“This boy lived only 47 minutes. I race for kids like him.”

Interview with David Nijawan.

DavidN(2)Why do you do your sport?

I do it to help others. To be specific: special needs kids. On the way to a race one day, I sat next to the Executive Director of Ironman for Kids Foundation, which raises money for special needs kids and families. I had always races for charities in the past; they had my heart. This one had my soul. Since then I haven’t looked back. When I look at the training and racing, I hold these kids in my soul—when I don’t want to do a workout. I think about how I felt when I was at Ironman New Zealand after failing the year before. I have the opportunity to go to a wonderful country with wonderful people and do this race, a lot of these kids don’t even get a chance to ride a bike or run or swim or travel overseas. That always puts it in perspective for me, and re-calibrates my bitching about doing a morning training session.

How does Vasa support your why?

I am a training geek. I have a Vasa Trainer and a Swim Erg and use both religiously to strengthen and test myself. For general body conditioning, I use the Vasa Trainer. You can do every body part on the Vasa Trainer, if you have the right add-on tools. You can work your entire body. The Swim Erg makes me a better swimmer and a better athlete.

As you get older, you can’t do super high volume without hurting your joints. You have to do strength training or you’ll get injured. I am also busy. So the Vasa Swim Erg and Vasa Trainer give me strength in the most efficient way possible. I can do the whole gym thing, or I can walk downstairs and I have set exercises that I know I want to do. It’s so efficient.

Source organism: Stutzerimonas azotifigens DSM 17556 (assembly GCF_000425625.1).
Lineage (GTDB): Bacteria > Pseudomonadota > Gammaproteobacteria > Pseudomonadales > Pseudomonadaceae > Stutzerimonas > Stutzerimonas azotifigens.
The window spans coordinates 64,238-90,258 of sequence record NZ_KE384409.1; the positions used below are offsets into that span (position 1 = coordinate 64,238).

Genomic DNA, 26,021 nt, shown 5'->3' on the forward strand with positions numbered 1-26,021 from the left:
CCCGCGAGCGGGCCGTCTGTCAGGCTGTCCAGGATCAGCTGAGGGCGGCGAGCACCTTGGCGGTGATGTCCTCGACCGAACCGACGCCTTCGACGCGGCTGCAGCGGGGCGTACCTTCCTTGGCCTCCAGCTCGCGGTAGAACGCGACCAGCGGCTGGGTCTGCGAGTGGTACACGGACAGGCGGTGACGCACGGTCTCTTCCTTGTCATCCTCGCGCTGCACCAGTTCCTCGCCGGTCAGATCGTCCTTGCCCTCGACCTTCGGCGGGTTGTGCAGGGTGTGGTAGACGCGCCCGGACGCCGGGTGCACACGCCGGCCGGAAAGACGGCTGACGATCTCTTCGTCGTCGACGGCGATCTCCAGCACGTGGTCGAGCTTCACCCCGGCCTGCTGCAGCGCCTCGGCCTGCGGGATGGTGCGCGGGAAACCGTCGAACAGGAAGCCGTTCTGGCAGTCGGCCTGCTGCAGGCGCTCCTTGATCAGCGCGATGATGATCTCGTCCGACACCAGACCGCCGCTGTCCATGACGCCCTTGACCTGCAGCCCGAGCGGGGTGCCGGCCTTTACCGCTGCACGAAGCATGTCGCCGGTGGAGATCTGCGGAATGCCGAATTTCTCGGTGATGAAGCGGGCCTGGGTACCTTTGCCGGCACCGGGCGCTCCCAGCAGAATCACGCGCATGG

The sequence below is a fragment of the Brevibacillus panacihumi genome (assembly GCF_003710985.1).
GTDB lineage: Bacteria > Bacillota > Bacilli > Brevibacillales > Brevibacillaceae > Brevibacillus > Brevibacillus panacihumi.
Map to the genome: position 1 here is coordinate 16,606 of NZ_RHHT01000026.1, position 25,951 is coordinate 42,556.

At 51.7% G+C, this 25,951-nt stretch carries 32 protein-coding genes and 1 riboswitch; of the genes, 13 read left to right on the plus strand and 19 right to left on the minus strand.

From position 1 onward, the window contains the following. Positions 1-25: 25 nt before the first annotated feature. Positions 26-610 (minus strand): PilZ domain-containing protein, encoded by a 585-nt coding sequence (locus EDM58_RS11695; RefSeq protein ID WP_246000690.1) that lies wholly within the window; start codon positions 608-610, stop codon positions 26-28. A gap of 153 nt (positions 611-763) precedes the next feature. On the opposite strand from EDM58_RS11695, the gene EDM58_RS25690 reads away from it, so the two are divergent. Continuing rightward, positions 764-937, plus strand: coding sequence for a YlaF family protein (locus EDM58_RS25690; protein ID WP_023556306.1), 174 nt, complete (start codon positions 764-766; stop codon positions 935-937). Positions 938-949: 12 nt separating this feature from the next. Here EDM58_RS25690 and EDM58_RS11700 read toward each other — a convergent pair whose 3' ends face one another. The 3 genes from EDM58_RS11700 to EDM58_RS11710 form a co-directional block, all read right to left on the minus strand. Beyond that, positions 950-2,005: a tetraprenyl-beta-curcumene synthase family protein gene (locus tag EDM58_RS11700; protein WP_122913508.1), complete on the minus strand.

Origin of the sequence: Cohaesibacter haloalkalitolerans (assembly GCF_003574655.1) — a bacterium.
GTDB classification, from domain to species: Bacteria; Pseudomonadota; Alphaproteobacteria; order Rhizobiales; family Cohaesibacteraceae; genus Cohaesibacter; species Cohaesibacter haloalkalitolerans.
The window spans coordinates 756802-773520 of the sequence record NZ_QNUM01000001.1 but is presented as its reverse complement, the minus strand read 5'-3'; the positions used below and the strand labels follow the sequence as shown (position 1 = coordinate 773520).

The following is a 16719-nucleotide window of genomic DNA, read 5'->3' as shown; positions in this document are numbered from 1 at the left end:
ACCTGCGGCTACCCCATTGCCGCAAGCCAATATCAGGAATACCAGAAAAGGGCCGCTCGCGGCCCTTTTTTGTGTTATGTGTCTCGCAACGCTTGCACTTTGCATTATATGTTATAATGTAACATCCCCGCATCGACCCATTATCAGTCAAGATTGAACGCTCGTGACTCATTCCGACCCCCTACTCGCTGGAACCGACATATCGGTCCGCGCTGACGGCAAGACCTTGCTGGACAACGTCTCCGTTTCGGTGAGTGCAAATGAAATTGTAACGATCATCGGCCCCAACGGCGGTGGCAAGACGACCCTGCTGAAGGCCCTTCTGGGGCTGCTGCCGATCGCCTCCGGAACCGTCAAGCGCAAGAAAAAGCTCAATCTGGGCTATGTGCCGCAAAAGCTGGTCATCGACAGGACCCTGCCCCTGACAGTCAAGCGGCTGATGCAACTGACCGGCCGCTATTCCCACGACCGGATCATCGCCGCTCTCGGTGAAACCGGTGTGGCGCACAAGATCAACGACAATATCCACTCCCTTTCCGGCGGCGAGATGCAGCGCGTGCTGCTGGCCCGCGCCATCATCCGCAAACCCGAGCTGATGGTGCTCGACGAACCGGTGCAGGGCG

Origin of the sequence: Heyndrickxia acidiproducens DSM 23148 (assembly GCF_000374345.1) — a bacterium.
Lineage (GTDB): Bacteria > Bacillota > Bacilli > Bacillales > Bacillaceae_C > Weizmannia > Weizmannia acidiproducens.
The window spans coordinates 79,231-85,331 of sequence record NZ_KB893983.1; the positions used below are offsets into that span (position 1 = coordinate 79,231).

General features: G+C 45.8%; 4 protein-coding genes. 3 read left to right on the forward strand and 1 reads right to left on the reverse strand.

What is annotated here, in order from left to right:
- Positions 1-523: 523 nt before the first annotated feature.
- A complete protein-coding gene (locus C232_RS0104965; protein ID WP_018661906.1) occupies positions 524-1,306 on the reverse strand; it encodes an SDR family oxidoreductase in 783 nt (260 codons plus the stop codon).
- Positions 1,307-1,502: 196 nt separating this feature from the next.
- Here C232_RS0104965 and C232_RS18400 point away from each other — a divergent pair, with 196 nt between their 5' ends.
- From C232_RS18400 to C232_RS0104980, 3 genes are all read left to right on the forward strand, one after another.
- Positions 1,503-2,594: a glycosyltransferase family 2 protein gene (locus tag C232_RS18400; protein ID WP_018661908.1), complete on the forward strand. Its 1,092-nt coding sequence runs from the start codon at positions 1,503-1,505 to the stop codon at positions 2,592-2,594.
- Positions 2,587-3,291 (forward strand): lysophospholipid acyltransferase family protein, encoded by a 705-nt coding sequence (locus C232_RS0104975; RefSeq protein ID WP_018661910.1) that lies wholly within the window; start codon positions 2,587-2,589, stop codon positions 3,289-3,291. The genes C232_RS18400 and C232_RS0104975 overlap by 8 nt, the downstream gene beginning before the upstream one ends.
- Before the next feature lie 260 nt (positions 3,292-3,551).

Vasa makes me a stronger person to do what I want to do at Ironman and help these special needs kids.

What is your proudest achievement?

By far: the NZ Ironman in 2009. For two reasons. I came in at the end of the pack. It felt amazing, because my friends had finished, showered and cleaned up, but they came back to give me the fighting spirit. They kept saying “Noho Kaha” which is “Stay strong” in Maori. I did 25 miles of the bike without the right pedal. My foot was bloody. I was tired. I kept thinking: “I just want to be done with this stupid thing.” But then I would bring my mind back to one special needs kid. His name was Jeremy. He only lived for 47 minutes. 47 minutes. At the funeral, his family and the community came to celebrate his life. His parents looked at his life as a gift. They said: “We were allowed to be parents for 47 minutes and we will take it. We got to live the dream we always dreamed.” It hit me like a ton of bricks. As I was running the back half of that marathon, I thought: “big deal that my foot aches.” I got to go to this country and have people to cheer me on. This kid didn’t get a chance to live more than an hour. It re-centered me about how I approach sport, friendships, business and life.

After that experience, I will always celebrate life—and I will never be afraid again.

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This interview is part of the Vasa Ripple Effect campaign which strikes to the very heart of what gets us out of bed in the morning to do the sports we love. We want the Vasa community to share, connect and live better lives. At Vasa, we believe in “the power of why.” We believe people can achieve the extraordinary when they know and live their why. And, we believe that if people share ‘why’ they do their sport, it will make them better athletes & coaches—and thus, better people—which produces a positive ripple effect on othersWith that, we invite you to join the new Vasa community by liking us on Facebook and following us on Twitter. Connect with like-minded people, share your Why—and experience the #VasaRippleEffect!